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Biden’s Radical Labor Pick Is a Threat to Independent Contractors and Freelancers

The opinions expressed by columnists are their own and do not necessarily represent the views of

President Joe Biden made it official Tuesday: Julie Su is his pick to replace departing Secretary of Labor Marty Walsh. Su’s record of opposition to free enterprise and worker choice makes her a dire threat to the livelihoods of millions of freelancers and independent contractors across the country.


While Walsh may benefit from his shift to a new $3-million-a-year gig, his prospective replacement spells disaster for American workers. Senators should run, not walk, to reject Su for Labor Secretary.

Su has been Biden’s Deputy Secretary of Labor since 2021, when she was confirmed by the Senate on a strict party-line vote. Prior to that, she was California’s Secretary of Labor for more than two years, a scandal-tarred tenure fraught with damaging policies and implementation failures.

As the head of California’s Labor and Workforce Development Agency, Su oversaw widespread failures in the state’s unemployment insurance system. Under her watch, California distributed more than $11 billion in fraudulent claims, totaling 10 percent of all benefits paid out by the state during the COVID-19 pandemic. Estimates show that a further $19 billion in claims may have been improperly distributed.

Su’s tenure as top labor official in California during the pandemic eventually spurred an emergency audit of the state’s Employment Development Department (EDD). That audit criticized the EDD under Su as “inefficient” with “significant weaknesses,” resulting in massive unemployment claim backlogs and inaccurate reporting.


Even when Su was successful in implementing policy, however, the results were disastrous for Californians.

Su was a key architect behind California’s infamous Assembly Bill 5 (AB5), which forced independent contractors to reclassify as W-2 employees based on a vague three-factor “ABC” test. AB5 is deeply unpopular, especially among those it impacts most directly – nine-in-10 freelancers in California opposed the law. 

The practical effects of AB5 are as drastic as its unpopularity suggests. Analyses of a forced shift from an independent contractor model to an employee model for app-based rideshare and delivery drivers in California found that the regulations could cause as much as a 59 percent reduction in trips, 90 percent reduction in drivers, and 110 percent increase in trip prices. Some freelancers were forced out of California entirely due to the new restrictions placed on their work.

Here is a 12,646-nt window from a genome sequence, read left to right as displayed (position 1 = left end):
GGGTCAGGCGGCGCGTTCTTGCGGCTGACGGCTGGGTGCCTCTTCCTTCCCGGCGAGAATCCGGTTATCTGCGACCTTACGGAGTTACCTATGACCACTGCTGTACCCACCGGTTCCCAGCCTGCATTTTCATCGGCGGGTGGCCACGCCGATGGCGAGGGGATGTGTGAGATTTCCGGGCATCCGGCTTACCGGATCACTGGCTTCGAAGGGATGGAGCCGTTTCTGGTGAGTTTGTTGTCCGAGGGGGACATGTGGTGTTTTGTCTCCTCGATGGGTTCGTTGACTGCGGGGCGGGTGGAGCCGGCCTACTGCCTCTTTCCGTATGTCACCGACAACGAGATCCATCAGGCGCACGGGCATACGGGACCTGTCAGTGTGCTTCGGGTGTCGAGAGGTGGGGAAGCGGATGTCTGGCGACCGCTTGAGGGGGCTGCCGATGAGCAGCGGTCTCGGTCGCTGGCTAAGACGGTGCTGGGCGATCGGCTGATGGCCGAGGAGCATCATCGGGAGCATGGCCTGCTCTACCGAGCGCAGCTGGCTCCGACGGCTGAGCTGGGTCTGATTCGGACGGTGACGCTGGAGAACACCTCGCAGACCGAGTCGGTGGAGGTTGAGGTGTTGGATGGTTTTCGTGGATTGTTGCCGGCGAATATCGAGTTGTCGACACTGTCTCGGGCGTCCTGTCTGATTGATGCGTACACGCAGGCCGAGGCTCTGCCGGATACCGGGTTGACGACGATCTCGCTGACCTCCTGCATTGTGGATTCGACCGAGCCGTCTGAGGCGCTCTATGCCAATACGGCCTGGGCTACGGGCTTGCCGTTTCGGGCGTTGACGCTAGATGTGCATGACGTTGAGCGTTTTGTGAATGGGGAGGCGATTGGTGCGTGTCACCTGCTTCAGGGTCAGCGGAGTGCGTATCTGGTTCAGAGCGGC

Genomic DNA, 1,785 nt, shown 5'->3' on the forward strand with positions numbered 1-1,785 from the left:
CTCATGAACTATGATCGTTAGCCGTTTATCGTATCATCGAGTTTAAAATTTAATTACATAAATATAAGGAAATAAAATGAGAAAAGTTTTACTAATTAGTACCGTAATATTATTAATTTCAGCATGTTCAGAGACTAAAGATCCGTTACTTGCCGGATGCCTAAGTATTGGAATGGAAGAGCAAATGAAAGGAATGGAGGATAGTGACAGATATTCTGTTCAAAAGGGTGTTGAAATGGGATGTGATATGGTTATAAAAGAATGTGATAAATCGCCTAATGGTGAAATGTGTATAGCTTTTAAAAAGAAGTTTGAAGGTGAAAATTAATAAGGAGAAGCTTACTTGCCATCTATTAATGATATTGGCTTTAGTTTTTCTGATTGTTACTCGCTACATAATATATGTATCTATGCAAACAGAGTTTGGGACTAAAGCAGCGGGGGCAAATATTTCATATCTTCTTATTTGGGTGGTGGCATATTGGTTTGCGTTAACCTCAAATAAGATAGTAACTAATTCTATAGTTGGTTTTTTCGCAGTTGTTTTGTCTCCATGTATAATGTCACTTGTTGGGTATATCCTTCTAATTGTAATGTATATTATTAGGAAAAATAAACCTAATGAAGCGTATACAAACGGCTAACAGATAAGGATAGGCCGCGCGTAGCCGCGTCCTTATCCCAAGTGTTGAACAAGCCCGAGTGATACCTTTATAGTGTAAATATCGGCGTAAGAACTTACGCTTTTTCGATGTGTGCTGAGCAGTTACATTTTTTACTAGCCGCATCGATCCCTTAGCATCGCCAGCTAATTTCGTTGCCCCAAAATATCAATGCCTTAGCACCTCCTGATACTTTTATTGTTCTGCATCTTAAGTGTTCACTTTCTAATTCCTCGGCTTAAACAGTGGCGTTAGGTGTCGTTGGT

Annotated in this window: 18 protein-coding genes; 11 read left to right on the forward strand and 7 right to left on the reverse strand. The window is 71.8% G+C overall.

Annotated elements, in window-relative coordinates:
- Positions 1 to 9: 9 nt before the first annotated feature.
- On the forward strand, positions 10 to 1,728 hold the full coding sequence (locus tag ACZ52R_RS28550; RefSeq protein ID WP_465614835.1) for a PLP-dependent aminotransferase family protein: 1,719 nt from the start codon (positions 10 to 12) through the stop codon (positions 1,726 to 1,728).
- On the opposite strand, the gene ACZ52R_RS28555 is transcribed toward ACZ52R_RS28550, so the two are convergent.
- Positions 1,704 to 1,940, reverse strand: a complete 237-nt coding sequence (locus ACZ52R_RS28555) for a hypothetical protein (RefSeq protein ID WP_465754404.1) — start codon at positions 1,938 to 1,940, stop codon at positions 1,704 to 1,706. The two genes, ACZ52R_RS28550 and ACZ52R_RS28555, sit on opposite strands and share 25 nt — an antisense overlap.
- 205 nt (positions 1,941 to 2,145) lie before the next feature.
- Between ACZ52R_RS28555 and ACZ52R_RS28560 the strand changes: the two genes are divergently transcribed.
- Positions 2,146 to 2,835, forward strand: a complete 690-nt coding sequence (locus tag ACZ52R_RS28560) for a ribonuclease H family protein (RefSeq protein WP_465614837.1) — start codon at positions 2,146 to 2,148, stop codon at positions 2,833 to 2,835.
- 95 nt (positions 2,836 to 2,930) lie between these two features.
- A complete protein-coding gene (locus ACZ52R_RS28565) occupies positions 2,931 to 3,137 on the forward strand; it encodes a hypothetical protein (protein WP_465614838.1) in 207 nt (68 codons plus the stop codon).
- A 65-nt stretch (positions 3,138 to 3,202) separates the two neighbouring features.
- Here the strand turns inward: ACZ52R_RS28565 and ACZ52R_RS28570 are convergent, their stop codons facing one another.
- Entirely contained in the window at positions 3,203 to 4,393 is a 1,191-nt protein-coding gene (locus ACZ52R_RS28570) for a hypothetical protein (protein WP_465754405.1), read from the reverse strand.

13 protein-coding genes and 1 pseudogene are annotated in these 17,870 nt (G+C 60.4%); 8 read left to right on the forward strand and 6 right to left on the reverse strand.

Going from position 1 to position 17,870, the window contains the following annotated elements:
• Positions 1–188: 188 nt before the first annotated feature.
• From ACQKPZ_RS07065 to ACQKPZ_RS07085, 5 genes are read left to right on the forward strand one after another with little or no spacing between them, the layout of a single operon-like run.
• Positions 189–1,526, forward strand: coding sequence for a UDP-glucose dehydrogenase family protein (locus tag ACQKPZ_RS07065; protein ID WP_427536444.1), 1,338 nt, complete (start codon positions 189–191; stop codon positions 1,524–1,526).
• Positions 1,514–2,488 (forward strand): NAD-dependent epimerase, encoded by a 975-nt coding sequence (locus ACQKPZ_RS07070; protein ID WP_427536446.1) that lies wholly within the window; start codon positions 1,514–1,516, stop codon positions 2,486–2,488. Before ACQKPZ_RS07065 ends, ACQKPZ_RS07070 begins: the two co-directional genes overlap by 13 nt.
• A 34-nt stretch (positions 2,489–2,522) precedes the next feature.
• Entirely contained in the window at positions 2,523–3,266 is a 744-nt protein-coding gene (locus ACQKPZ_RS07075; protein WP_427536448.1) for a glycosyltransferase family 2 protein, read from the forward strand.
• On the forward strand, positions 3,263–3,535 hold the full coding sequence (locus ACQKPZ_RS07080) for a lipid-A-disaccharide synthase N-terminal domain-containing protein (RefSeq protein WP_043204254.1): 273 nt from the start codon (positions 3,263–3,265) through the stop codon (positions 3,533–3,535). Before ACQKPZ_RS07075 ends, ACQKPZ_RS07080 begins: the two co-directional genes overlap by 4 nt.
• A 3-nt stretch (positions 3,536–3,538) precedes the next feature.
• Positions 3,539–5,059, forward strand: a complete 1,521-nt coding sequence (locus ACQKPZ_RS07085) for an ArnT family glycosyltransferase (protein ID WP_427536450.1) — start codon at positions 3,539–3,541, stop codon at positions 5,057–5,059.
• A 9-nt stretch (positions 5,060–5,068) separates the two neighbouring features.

Su’s AB5 was so unpopular that Californians in 2020 voted by a 17-point margin in favor of sweeping exemptions for app-based rideshare and delivery drivers, allowing them to remain as independent contractors. In surveys, three-quarters of these independent drivers in California said they support the exemptions. 


Independent contracting is the preferred work configuration for a vast, diverse set of workers in the United States––from app-based drivers to big rig truck drivers to wedding band musicians, theatre troupes, and shopping mall Santas. Countless mothers and fathers rely on flexible work arrangements to provide supplemental income or allow them to better care for their families. Americans have repeatedly made clear that they desire flexible work more than ever, yet Su has been pulling in the opposite direction for her entire career.

Fifty-nine million Americans performed freelance work in 2021, representing more than one-third of the total workforce and contributing $1.3 trillion to the U.S. economy. If Su’s radical agenda is allowed to go national, the livelihoods of tens of millions of Americans could be at risk. 

A study commissioned by Americans for Tax Reform and Tholos Foundation last year found that if Su’s ABC test were applied on a nationwide basis, 56 percent of the independent contractors who would be forced into W-2 employment status would pay higher taxes. Ninety-six percent of those workers who will have a higher tax burden––about 7.5 million workers––make less than $400,000 per year, once again violating Biden’s pledge to not raise taxes on anyone earning less than that amount. 


When a previous highly controversial Labor Department nominee, radical academic David Weil, was brought up for confirmation in the Senate, a few brave senators bucked party lines to oppose him. Weil’s nomination to lead the DOL’s Wage and Hour Division eventually failed, with Sens. Joe Manchin (D-W.Va.), Kyrsten Sinema (I-Ariz.), and Mark Kelly (D-Ariz.) joining all Republicans in a 47-53 vote against cloture. Weil was the first Biden nominee to fail a floor vote. 

Weil’s nomination rightfully went down in flames due to his radical stances against free enterprise and entrepreneurship and in favor of California-style ABC tests. The Senate should reject Julie Su for the same reasons.

Rowan Saydlowski is Federal Affairs Coordinator at Americans for Tax Reform.


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